That is - I got my ass beaten after school because I'm a ****** and now I'm gonna call my older brother or my daddy to do something about.

Or - I made a mess but I won't clean it.

Veeeeery nice.
Old 29th January 2010
  #4
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Quote:
Originally Posted by diogo_c View Post

"According to this view of the world, the music business has now tried its hand at being "innovative" and "customer focused." It disaggregated albums, it allowed music to go up on everything from Amazon to iTunes to Spotify to Last.fm. It sued users, it launched education campaigns. Nothing worked. It's now time for governments to step up."

That is - I got my ass beaten after school because I'm a ****** and now I'm gonna call my older brother or my daddy to do something about.

Or - I made a mess but I won't clean it.

Veeeeery nice.
With all due respect, just like downloading without permission, beating people up is illegal (not to mention mean spirited). I'm not sure that comparing downloaders to gangs is an analogy that helps your side of the debate ....

Peace.
Old 29th January 2010
  #5
Quote:
Originally Posted by diogo_c View Post

"According to this view of the world, the music business has now tried its hand at being "innovative" and "customer focused." It disaggregated albums, it allowed music to go up on everything from Amazon to iTunes to Spotify to Last.fm. It sued users, it launched education campaigns. Nothing worked. It's now time for governments to step up."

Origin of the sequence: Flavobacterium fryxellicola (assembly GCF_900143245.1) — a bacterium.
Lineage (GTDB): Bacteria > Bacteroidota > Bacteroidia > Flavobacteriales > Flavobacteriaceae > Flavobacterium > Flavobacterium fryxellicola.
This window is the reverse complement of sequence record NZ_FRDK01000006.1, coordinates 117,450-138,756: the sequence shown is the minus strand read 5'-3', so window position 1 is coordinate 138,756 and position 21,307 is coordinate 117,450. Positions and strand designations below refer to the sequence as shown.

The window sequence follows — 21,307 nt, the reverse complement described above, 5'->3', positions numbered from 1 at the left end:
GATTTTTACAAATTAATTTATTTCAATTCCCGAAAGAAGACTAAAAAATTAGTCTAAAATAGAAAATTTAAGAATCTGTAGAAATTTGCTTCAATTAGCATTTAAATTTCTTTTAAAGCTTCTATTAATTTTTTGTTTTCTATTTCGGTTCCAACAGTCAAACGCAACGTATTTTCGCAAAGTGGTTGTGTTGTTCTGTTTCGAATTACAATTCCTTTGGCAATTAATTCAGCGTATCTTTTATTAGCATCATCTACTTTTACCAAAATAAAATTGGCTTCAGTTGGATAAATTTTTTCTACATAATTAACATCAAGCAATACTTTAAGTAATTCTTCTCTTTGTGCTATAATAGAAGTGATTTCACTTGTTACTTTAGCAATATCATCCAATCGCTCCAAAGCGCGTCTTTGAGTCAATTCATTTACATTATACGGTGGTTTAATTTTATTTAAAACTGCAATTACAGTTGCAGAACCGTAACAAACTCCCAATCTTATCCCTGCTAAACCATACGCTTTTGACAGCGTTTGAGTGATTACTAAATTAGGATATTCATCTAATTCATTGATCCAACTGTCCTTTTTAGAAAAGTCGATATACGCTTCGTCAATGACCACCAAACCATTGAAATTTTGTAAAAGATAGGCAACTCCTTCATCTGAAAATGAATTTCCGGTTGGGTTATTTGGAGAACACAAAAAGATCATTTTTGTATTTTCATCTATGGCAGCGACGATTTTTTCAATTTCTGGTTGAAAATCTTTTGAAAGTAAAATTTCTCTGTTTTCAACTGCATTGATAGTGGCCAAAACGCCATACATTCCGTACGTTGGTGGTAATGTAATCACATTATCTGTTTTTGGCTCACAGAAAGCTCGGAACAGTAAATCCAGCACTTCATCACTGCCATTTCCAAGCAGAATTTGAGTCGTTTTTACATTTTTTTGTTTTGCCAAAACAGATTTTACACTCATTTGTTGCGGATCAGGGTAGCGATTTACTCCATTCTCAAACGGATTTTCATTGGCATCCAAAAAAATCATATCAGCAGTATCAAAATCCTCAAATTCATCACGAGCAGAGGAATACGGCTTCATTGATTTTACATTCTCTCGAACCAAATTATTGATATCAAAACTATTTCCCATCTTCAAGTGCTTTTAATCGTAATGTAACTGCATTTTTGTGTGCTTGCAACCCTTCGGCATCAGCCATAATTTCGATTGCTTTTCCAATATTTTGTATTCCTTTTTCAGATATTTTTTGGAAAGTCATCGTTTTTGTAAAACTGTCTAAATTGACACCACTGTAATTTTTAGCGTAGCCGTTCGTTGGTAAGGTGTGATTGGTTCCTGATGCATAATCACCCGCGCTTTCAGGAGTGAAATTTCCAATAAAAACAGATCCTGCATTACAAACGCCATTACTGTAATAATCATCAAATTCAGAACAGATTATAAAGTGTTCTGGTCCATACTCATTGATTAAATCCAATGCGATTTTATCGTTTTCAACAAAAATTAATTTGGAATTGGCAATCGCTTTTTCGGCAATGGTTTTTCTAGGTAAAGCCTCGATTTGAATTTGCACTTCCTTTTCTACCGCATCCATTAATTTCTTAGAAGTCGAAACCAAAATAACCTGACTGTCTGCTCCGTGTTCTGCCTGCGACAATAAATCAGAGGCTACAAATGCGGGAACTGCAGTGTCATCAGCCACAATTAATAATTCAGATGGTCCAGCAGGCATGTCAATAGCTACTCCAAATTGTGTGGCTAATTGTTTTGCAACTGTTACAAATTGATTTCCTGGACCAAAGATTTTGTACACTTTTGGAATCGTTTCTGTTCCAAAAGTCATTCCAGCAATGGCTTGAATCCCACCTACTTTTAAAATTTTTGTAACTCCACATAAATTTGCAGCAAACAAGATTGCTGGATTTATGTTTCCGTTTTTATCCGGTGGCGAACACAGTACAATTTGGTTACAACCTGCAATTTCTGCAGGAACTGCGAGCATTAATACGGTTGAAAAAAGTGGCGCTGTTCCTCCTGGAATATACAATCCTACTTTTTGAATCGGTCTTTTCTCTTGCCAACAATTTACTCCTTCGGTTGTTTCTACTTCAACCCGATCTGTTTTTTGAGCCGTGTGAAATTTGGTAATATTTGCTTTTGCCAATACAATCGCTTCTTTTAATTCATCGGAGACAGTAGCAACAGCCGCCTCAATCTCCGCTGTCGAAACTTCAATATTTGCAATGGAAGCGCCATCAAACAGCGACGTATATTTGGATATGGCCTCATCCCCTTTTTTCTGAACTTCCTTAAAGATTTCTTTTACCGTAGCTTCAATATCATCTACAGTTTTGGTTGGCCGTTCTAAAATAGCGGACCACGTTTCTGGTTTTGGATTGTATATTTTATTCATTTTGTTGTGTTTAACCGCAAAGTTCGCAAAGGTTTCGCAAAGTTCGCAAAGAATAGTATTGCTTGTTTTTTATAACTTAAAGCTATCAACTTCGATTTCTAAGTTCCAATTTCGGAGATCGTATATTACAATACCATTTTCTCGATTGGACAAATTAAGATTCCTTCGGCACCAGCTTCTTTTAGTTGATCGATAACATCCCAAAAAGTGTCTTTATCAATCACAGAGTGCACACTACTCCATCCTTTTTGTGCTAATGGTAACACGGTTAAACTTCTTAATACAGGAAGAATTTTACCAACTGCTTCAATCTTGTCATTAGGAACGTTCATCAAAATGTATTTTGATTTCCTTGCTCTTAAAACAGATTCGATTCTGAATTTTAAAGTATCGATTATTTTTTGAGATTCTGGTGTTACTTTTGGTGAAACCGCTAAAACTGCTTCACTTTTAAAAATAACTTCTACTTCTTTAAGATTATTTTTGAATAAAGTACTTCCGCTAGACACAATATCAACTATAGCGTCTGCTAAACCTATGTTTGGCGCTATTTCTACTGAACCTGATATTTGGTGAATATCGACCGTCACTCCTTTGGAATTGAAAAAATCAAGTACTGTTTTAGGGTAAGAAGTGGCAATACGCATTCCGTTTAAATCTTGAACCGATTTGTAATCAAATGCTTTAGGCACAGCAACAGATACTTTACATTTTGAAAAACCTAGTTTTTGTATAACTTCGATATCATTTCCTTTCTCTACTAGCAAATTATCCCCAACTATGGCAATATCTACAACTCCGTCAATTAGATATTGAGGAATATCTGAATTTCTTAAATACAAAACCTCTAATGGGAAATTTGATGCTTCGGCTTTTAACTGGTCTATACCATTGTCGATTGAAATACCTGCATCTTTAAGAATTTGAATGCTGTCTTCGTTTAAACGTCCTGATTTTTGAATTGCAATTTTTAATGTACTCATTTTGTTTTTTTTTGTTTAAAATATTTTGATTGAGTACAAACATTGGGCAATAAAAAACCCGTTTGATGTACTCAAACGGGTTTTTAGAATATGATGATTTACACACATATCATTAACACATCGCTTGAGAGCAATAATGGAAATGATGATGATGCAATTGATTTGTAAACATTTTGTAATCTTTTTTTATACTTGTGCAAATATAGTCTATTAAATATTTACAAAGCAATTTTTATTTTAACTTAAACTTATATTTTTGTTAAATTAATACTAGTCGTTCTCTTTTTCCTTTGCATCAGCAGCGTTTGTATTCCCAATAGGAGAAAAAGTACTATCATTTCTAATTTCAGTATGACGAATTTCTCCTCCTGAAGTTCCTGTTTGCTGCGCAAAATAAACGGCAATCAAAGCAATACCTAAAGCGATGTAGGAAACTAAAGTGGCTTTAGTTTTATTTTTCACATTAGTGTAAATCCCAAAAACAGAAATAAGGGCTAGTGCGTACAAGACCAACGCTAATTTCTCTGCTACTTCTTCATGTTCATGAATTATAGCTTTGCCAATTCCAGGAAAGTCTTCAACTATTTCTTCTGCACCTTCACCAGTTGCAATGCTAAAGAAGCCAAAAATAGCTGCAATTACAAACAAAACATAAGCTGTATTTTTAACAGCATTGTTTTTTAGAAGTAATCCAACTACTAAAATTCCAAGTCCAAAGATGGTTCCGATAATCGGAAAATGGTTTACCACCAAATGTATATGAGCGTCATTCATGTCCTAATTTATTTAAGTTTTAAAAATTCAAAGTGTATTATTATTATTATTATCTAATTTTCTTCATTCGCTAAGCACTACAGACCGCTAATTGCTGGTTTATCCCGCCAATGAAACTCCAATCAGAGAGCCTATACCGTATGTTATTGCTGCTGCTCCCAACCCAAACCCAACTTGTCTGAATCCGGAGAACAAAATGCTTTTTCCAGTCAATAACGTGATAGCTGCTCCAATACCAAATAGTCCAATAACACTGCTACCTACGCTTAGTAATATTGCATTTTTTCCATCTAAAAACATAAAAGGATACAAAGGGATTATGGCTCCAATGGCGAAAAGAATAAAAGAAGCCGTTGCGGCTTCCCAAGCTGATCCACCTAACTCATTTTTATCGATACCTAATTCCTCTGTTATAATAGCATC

That is - I got my ass beaten after school because I'm a ****** and now I'm gonna call my older brother or my daddy to do something about.

Or - I made a mess but I won't clean it.

Veeeeery nice.

you have a strange way of looking at the world.

in truth there is a mob beating up the man who can't defend himself because no one can stop them (the music industry being robbed by pirates) but now has the rightful protection of justice (See Biden's Anti-Piracy task force, and media giants awakening to the issue).

I find it hard to believe, that in the world we live in, the greatest battle youth culture can find to fight is the recorded music industry - and only because it threatens the free supply of illegally obtained music.

classic.
Old 29th January 2010
  #6
Lives for gear
 

Quote:
Originally Posted by redvelvetstudios View Post

I find it hard to believe, that in the world we live in, the greatest battle youth culture can find to fight is the recorded music industry - and only because it threatens the free supply of illegally obtained music.

classic.
I'm not sure the youth or masses ever even choose what to do....they are told!

It's slightly deeper and more complicated then just the youths choosing to fight the record industry, ****, I know plenty of people who are anything but youths who pirate frequently.